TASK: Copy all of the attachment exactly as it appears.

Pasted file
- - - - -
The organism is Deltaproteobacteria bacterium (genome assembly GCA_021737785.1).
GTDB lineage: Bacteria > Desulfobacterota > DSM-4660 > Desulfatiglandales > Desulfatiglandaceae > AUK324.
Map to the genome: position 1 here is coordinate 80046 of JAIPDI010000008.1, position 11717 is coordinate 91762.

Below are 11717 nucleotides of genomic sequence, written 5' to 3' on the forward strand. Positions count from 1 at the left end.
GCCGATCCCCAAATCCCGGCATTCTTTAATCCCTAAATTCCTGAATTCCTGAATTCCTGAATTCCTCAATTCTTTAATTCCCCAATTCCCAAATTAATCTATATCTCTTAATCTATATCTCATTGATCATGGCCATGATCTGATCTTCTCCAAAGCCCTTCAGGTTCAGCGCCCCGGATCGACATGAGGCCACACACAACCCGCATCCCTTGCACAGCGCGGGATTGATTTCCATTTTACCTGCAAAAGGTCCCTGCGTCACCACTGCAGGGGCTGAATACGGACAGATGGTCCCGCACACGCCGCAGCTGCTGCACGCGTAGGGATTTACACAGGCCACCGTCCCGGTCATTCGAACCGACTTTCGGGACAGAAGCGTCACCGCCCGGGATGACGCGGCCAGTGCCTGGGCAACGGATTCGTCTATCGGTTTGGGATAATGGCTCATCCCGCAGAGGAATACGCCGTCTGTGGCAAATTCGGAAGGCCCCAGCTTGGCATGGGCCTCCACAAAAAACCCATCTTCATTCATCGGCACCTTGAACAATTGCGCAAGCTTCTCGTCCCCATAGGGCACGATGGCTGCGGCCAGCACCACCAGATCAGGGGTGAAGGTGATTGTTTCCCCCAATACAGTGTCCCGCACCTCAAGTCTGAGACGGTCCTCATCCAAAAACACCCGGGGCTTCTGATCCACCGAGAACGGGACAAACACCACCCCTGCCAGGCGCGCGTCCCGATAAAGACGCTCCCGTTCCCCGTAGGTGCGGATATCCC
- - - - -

The organism is Deltaproteobacteria bacterium (genome assembly GCA_021737785.1).
GTDB lineage: Bacteria > Desulfobacterota > DSM-4660 > Desulfatiglandales > Desulfatiglandaceae > AUK324.
Map to the genome: position 1 here is coordinate 80046 of JAIPDI010000008.1, position 11717 is coordinate 91762.

Below are 11717 nucleotides of genomic sequence, written 5' to 3' on the forward strand. Positions count from 1 at the left end.
GCCGATCCCCAAATCCCGGCATTCTTTAATCCCTAAATTCCTGAATTCCTGAATTCCTGAATTCCTCAATTCTTTAATTCCCCAATTCCCAAATTAATCTATATCTCTTAATCTATATCTCATTGATCATGGCCATGATCTGATCTTCTCCAAAGCCCTTCAGGTTCAGCGCCCCGGATCGACATGAGGCCACACACAACCCGCATCCCTTGCACAGCGCGGGATTGATTTCCATTTTACCTGCAAAAGGTCCCTGCGTCACCACTGCAGGGGCTGAATACGGACAGATGGTCCCGCACACGCCGCAGCTGCTGCACGCGTAGGGATTTACACAGGCCACCGTCCCGGTCATTCGAACCGACTTTCGGGACAGAAGCGTCACCGCCCGGGATGACGCGGCCAGTGCCTGGGCAACGGATTCGTCTATCGGTTTGGGATAATGGCTCATCCCGCAGAGGAATACGCCGTCTGTGGCAAATTCGGAAGGCCCCAGCTTGGCATGGGCCTCCACAAAAAACCCATCTTCATTCATCGGCACCTTGAACAATTGCGCAAGCTTCTCGTCCCCATAGGGCACGATGGCTGCGGCCAGCACCACCAGATCAGGGGTGAAGGTGATTGTTTCCCCCAATACAGTGTCCCGCACCTCAAGTCTGAGACGGTCCTCATCCAAAAACACCCGGGGCTTCTGATCCACCGAGAACGGGACAAACACCACCCCTGCCAGGCGCGCGTCCCGATAAAGACGCTCCCGTTCCCCGTAGGTGCGGATATCCC